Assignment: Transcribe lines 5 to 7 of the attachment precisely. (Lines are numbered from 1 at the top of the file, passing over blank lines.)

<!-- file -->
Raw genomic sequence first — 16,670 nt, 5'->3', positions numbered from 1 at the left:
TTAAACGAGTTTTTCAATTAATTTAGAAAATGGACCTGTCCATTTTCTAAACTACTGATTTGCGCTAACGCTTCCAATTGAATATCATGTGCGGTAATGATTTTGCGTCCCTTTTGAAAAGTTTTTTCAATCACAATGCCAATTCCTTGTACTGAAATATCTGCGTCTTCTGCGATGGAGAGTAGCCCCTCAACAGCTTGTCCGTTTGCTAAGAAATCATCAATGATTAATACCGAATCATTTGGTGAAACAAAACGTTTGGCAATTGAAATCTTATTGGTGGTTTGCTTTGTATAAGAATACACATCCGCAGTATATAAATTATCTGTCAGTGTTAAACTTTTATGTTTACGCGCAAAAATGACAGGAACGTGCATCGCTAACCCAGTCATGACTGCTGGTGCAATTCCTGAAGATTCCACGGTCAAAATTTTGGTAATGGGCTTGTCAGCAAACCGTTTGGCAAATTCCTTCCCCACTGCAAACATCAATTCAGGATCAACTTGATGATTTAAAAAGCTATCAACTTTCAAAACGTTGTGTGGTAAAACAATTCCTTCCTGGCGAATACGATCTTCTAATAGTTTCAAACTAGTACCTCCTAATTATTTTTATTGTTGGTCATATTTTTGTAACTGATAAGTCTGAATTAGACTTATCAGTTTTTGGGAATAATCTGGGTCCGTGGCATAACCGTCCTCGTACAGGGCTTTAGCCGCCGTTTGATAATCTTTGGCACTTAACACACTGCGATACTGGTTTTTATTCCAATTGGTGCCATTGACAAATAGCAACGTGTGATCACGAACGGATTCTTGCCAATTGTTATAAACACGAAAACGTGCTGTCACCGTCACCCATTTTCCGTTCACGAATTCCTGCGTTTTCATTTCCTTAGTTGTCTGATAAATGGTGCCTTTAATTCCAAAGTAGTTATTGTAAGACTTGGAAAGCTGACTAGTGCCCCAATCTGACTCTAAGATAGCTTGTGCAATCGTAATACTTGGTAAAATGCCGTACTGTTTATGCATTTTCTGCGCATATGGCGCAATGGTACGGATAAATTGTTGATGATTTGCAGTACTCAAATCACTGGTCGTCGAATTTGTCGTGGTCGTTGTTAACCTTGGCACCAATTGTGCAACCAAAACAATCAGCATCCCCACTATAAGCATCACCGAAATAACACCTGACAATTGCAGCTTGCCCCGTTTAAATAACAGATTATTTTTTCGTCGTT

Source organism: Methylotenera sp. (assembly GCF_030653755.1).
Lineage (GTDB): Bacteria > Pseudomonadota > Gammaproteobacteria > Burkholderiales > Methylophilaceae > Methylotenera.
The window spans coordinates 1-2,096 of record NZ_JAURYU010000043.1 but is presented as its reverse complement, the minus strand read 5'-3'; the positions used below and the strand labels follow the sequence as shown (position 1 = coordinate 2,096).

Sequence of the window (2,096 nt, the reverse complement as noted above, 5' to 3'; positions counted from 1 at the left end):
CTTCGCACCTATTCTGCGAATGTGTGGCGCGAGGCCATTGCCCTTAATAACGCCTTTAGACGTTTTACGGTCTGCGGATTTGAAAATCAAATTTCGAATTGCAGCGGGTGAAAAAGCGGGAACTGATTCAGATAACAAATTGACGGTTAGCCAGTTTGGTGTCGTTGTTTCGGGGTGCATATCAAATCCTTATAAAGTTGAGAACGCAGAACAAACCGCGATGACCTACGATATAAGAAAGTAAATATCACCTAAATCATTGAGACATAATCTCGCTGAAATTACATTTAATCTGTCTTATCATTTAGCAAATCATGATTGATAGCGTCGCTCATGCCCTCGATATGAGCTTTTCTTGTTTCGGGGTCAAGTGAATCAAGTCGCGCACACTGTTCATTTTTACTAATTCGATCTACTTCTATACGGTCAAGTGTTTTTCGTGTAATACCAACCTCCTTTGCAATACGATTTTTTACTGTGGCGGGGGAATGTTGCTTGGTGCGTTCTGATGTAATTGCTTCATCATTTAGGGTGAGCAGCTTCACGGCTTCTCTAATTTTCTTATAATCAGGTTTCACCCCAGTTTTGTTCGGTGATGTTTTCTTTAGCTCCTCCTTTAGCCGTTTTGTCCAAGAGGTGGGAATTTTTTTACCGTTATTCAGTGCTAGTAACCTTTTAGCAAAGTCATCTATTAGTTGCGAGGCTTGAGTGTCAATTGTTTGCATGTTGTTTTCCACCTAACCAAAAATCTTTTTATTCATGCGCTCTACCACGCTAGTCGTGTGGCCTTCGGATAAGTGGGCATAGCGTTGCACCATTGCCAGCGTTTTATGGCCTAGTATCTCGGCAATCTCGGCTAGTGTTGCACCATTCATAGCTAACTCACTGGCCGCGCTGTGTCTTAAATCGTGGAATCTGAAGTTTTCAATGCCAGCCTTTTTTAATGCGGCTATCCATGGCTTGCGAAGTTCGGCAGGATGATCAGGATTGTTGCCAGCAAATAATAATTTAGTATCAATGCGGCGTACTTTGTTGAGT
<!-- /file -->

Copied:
The window spans coordinates 1-2,096 of record NZ_JAURYU010000043.1 but is presented as its reverse complement, the minus strand read 5'-3'; the positions used below and the strand labels follow the sequence as shown (position 1 = coordinate 2,096).

Sequence of the window (2,096 nt, the reverse complement as noted above, 5' to 3'; positions counted from 1 at the left end):
CTTCGCACCTATTCTGCGAATGTGTGGCGCGAGGCCATTGCCCTTAATAACGCCTTTAGACGTTTTACGGTCTGCGGATTTGAAAATCAAATTTCGAATTGCAGCGGGTGAAAAAGCGGGAACTGATTCAGATAACAAATTGACGGTTAGCCAGTTTGGTGTCGTTGTTTCGGGGTGCATATCAAATCCTTATAAAGTTGAGAACGCAGAACAAACCGCGATGACCTACGATATAAGAAAGTAAATATCACCTAAATCATTGAGACATAATCTCGCTGAAATTACATTTAATCTGTCTTATCATTTAGCAAATCATGATTGATAGCGTCGCTCATGCCCTCGATATGAGCTTTTCTTGTTTCGGGGTCAAGTGAATCAAGTCGCGCACACTGTTCATTTTTACTAATTCGATCTACTTCTATACGGTCAAGTGTTTTTCGTGTAATACCAACCTCCTTTGCAATACGATTTTTTACTGTGGCGGGGGAATGTTGCTTGGTGCGTTCTGATGTAATTGCTTCATCATTTAGGGTGAGCAGCTTCACGGCTTCTCTAATTTTCTTATAATCAGGTTTCACCCCAGTTTTGTTCGGTGATGTTTTCTTTAGCTCCTCCTTTAGCCGTTTTGTCCAAGAGGTGGGAATTTTTTTACCGTTATTCAGTGCTAGTAACCTTTTAGCAAAGTCATCTATTAGTTGCGAGGCTTGAGTGTCAATTGTTTGCATGTTGTTTTCCACCTAACCAAAAATCTTTTTATTCATGCGCTCTACCACGCTAGTCGTGTGGCCTTCGGATAAGTGGGCATAGCGTTGCACCATTGCCAGCGTTTTATGGCCTAGTATCTCGGCAATCTCGGCTAGTGTTGCACCATTCATAGCTAACTCACTGGCCGCGCTGTGTCTTAAATCGTGGAATCTGAAGTTTTCAATGCCAGCCTTTTTTAATGCGGCTATCCATGGCTTGCGAAGTTCGGCAGGATGATCAGGATTGTTGCCAGCAAATAATAATTTAGTATCAATGCGGCGTACTTTGTTGAGT